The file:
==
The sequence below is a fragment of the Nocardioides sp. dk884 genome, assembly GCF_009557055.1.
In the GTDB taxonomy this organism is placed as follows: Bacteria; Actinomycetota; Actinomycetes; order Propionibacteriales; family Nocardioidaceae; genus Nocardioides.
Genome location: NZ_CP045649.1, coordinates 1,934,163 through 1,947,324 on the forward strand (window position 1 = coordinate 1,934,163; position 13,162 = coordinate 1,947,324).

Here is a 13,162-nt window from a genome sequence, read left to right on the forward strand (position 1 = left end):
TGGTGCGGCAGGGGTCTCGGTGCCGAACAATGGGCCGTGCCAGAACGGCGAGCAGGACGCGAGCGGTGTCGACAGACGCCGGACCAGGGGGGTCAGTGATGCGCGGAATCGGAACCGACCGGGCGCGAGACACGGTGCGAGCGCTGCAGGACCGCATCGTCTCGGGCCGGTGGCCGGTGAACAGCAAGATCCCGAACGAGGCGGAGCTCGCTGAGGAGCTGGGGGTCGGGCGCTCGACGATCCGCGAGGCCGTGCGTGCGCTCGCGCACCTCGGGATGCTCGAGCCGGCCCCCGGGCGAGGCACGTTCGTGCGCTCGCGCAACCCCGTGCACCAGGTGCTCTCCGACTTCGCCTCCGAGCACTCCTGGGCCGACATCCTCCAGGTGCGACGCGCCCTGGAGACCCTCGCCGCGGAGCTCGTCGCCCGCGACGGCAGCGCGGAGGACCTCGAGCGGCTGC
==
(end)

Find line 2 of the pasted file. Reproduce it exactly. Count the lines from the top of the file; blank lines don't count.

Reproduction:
In the GTDB taxonomy this organism is placed as follows: Bacteria; Actinomycetota; Actinomycetes; order Propionibacteriales; family Nocardioidaceae; genus Nocardioides.